The diary maketh the man (according to Mr Pooter)

"December 18.  Another thing which is disappointing to me is, that Carrie and Lupin take no interest whatever in my diary.
I broached the subject at the breakfast-table today.  I said: 'I was in hopes that, if anything ever happened to me, the diary would be an endless source of pleasure to you both; to say nothing of the chance of remuneration which may accrue from its being published.'
Both Carrie and Lupin burst out laughing.  Carrie was sorry for this, I could see, for she said: 'I did not mean to be rude, dear Charlie; but truly I do not think your diary would sufficiently interest the public to be taken up by a publisher.'
I replied: 'I am sure it would prove quite as interesting as some of the ridiculous reminiscences which have been published lately.  Besides, it's the diary that makes the man.  Where would Evelyn and Pepys have been if it had not been for their diaries?"

The Diary of a Nobody  George & Weedon Grossmith

Thursday, 12 December 2013

A reader at the Lisbon Liceu

"He had slim hands with long, finely shaped fingers, as if they had been created to turn the pages of precious old books.  With these fingers, he now leafed through Prado's book.  But he didn't read it; moving the pages was like a ritual to bring back the distant past.

'All the things he [Amadeu de Prado] had read when he entered crossed the threshold of the Liceu at the age of ten in his small, tailor-made frock coat!  Many of us caught ourselves secretly calculating whether we could keep up with him.  And then, after class, he sat in the library soaking up all the thick books, page after page,  line after line.  He had an incredible memory and an incredibly concentrated, rapt look on his face when reading.  "When Amadeu finishes reading a book," said another teacher, "it has no more letters.  He devours not only the meaning, but also the printer's ink."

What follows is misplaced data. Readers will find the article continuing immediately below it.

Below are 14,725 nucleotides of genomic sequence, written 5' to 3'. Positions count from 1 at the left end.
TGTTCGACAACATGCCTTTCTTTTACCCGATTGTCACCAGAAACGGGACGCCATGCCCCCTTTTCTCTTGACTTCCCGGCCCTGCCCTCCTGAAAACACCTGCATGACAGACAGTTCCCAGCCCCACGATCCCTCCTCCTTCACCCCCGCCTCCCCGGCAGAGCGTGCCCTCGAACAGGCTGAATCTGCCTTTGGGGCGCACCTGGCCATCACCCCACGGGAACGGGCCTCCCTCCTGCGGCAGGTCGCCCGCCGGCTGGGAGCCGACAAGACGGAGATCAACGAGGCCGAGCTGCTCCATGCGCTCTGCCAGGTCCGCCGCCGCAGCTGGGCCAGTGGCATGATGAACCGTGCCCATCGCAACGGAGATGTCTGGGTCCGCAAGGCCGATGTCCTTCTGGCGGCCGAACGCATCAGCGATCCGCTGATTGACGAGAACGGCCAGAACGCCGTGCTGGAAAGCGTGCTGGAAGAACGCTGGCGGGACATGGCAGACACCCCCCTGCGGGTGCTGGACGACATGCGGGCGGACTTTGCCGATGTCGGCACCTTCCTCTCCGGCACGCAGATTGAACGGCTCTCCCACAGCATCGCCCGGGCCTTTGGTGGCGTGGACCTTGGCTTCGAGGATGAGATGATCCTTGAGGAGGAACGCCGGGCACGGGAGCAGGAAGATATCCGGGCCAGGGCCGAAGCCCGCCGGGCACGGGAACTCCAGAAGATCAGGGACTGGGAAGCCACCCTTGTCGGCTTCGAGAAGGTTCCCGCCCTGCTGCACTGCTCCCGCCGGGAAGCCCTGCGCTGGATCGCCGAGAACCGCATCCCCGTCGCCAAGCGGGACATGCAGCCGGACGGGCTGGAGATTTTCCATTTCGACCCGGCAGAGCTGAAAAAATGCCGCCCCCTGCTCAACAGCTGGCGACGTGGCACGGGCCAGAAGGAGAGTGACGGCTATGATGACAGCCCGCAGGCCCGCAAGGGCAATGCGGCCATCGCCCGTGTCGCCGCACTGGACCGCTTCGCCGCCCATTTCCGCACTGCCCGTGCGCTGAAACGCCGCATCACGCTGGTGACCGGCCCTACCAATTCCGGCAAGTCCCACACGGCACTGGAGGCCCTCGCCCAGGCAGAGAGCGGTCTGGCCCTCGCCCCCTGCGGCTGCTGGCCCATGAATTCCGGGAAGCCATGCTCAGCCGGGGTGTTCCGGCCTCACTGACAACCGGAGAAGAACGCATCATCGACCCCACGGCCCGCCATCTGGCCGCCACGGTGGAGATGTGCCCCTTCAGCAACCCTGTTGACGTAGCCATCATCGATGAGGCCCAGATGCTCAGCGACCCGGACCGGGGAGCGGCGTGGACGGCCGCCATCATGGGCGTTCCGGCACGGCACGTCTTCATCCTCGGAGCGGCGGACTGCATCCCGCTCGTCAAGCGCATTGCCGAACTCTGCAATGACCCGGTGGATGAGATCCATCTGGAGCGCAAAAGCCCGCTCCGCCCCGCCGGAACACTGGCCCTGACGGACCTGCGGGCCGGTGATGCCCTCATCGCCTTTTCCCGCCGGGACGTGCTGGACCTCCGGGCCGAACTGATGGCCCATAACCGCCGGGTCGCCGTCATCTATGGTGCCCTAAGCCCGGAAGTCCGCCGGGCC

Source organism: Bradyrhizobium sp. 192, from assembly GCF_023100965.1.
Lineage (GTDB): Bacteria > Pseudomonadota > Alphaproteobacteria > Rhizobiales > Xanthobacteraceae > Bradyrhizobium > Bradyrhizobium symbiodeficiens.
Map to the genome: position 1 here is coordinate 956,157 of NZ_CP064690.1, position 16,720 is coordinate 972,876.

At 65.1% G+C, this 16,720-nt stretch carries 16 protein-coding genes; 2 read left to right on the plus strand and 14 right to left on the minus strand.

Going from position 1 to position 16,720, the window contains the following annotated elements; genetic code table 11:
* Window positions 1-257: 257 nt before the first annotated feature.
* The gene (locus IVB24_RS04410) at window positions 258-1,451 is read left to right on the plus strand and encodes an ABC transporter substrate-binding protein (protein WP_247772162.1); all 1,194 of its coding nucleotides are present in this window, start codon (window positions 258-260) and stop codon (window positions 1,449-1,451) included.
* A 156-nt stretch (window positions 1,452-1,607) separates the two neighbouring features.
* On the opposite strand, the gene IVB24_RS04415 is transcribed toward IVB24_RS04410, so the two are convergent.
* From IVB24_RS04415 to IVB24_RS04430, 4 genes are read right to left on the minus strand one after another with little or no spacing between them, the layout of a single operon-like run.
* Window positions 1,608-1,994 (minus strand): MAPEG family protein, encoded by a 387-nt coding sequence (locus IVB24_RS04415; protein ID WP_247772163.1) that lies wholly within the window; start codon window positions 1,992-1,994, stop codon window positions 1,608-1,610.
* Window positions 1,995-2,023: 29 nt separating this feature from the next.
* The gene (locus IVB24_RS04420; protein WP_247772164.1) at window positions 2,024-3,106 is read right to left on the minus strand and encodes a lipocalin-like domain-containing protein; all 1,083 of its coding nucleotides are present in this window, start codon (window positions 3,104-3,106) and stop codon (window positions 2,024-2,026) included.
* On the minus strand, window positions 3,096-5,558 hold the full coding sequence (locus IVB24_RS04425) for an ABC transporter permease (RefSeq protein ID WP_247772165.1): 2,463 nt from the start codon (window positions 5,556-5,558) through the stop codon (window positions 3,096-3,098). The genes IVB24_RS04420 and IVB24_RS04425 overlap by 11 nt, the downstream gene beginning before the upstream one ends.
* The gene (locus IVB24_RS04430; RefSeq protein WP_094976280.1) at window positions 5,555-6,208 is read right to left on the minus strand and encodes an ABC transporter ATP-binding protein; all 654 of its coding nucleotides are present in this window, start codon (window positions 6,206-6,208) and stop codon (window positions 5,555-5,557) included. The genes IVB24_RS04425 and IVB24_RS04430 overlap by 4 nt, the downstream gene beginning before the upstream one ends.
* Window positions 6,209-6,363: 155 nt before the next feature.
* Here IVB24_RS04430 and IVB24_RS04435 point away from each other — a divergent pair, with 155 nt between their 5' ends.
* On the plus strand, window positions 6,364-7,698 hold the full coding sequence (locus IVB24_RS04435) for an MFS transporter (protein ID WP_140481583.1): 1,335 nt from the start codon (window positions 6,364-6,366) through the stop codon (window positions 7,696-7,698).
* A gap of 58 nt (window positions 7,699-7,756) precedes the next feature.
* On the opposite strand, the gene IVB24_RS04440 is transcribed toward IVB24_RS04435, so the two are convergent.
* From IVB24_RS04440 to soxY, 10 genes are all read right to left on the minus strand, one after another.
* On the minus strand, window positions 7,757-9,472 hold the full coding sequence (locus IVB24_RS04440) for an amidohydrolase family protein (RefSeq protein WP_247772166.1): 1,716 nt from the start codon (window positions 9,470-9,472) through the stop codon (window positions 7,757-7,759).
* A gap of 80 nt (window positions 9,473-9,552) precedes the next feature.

'That's how it was: the books seemed to disappear inside him, leaving empty husks on the shelf afterwards'. "

Night Train to Lisbon   Pascal Mercier, trans. B. Harshaw

Wednesday, 11 December 2013

In the Commander's room

"I raise my hand, knock, on the door of this forbidden room where I have never been, where women do not go.  Not even Serena Joy comes here, and the cleaning is done by Guardians. What secrets, what male totems are kept in here?

I'm told to enter.  I open the door, step in.

What is on the other side is normal life.  I should say: what is on the other side looks like normal life.  There is a desk, of course, with a Computalk on it, and a black leather chair behind it.  There's a potted plant on the desk, a pen-holder set, papers.  There's an oriental rug on the floor, and a fireplace without a fire in it.  There's a small sofa, covered in brown plush, a television set, an end table, a couple of chairs.
But all around the walls there are bookcases,  They're filled with books.  Books and books and books, right out in plain view,  no locks, no boxes.  No wonder we can't come in here.  It's an oasis of the forbidden.  I try not to stare."

The Handmaid's Tale  Margaret Attwood